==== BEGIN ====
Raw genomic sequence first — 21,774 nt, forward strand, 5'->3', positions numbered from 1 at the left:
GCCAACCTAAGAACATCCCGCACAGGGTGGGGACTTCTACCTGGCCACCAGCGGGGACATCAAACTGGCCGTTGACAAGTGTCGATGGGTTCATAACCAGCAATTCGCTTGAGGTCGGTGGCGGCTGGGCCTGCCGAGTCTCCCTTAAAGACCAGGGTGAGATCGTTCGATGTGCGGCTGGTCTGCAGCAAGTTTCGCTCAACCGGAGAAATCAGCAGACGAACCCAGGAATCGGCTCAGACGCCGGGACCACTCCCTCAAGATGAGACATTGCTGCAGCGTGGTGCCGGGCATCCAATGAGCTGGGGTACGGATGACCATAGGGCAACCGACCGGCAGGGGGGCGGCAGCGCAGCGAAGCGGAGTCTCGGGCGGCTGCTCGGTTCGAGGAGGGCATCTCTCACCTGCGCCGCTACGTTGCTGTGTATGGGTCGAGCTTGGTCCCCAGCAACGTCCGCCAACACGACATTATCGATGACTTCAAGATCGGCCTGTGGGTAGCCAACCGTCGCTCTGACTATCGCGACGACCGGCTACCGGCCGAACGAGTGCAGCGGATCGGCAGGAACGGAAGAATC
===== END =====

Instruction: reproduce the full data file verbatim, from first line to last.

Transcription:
Raw genomic sequence first — 21,774 nt, forward strand, 5'->3', positions numbered from 1 at the left:
GCCAACCTAAGAACATCCCGCACAGGGTGGGGACTTCTACCTGGCCACCAGCGGGGACATCAAACTGGCCGTTGACAAGTGTCGATGGGTTCATAACCAGCAATTCGCTTGAGGTCGGTGGCGGCTGGGCCTGCCGAGTCTCCCTTAAAGACCAGGGTGAGATCGTTCGATGTGCGGCTGGTCTGCAGCAAGTTTCGCTCAACCGGAGAAATCAGCAGACGAACCCAGGAATCGGCTCAGACGCCGGGACCACTCCCTCAAGATGAGACATTGCTGCAGCGTGGTGCCGGGCATCCAATGAGCTGGGGTACGGATGACCATAGGGCAACCGACCGGCAGGGGGGCGGCAGCGCAGCGAAGCGGAGTCTCGGGCGGCTGCTCGGTTCGAGGAGGGCATCTCTCACCTGCGCCGCTACGTTGCTGTGTATGGGTCGAGCTTGGTCCCCAGCAACGTCCGCCAACACGACATTATCGATGACTTCAAGATCGGCCTGTGGGTAGCCAACCGTCGCTCTGACTATCGCGACGACCGGCTACCGGCCGAACGAGTGCAGCGGATCGGCAGGAACGGAAGAATC